• What about yesterday’s model? What has happened to yesterday’s high-value customer? Why aren’t they high-value any more? Has the customer entered a new age in their lifecycle where they just don’t need us anymore? Was it our pricing? Our service? Have we been displaced? Perhaps they decided to take our function in-house? Did they eliminate it altogether? Whatever the transition point, consider what it can teach you about your current high-value customers, and those of the future. What can you change, and when is it time to stop investing?
  • What is the potential impact of product changes? When you add or modify products, consider where it will significantly increase or reduce the value you’re providing to your clients.

Reading the Future of Bar Codes

As an example of how technology affects high-value customers, consider the bar code reader. Once, they were all similar to the ones at your local grocer’s check-out counter: a stationary reader over which you pass the item’s bar code. Everywhere bar codes were used, the product had to be brought to the reader. The manufacturer assumed the market for its new portable reader was the same as that for its old stationary reader market. They didn’t think about the many new possible uses for the portable reader.

This simple oversight of the new feature’s impact ultimately carried a great cost to the company. Priced too low for the dramatically increased demand, supply chains were not protected for their most valued customers, and even those who received the product were disappointed by the quality of a manufacturing process pushed beyond capacity to meet demand. Quality, reputation and relationships in tatters, the company’s ability to fight off new competitors was significantly weakened and its long-term profits irreparably lowered.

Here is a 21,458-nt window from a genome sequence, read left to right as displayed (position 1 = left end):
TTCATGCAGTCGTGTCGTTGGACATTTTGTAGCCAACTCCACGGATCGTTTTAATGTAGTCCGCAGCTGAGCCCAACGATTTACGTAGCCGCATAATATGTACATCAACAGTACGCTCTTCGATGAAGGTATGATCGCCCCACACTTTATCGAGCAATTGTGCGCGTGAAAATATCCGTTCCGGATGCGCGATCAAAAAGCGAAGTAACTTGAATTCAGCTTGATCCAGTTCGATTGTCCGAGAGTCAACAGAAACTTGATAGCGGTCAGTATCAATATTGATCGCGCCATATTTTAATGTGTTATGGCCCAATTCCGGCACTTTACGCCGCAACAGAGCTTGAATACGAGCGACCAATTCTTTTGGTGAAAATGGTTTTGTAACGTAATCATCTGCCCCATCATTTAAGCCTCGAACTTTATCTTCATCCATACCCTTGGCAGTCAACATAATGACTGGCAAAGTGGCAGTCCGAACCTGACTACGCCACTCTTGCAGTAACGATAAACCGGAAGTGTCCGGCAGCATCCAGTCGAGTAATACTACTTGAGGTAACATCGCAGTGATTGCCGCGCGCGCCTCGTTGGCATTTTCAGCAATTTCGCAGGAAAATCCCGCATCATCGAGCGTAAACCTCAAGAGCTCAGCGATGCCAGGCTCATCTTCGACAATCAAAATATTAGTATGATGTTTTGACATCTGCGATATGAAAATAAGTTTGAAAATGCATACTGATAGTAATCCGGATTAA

• Predicting the road ahead. Now that you know what a future high-value customer looks like, what can you do to increase the likelihood that they’ll be yours? What traits tell you who is most likely to convert? Not all predictors are equal. Consider what traits are simply correlated versus those that signal a change. Be mindful of your assumptions; what changes might make that relationship cease to exist? How predictive is your measurement: can these traits predict historical customer behavior? If not, can efficient small-scale tests help validate and prioritize investments? Early identification and special treatment for future high-value customers can produce far greater returns on your investments than simply applying the same great tactics to your customer base as whole.

Using Your Discoveries Effectively

Identifying your high-value customers reveals more than who has the largest sales volume. It simultaneously provides the means to accelerate your growth and reduce your costs. As management guru Peter Drucker once said, more often it’s about what you need to stop doing, not what you need to start. Identifying your high-value customers of both today and tomorrow:

  • Defines what elements of your offering provide the most value, and those that provide the least
  • Reveals your biggest advocates, and what could change their minds
  • Identifies your most effective marketing messages, channels and tools, and the brand perceptions that support them
  • Creates a more complete and nuanced view of who your best customers are, whether today or in the future
  • Provides a rubric for prioritizing your efforts.

So don’t settle for simply determining who generates the most revenue, or which accounts generate the largest profit margins. Instead, aim to understand the bigger value equation. It will be one of the highest value activities you perform.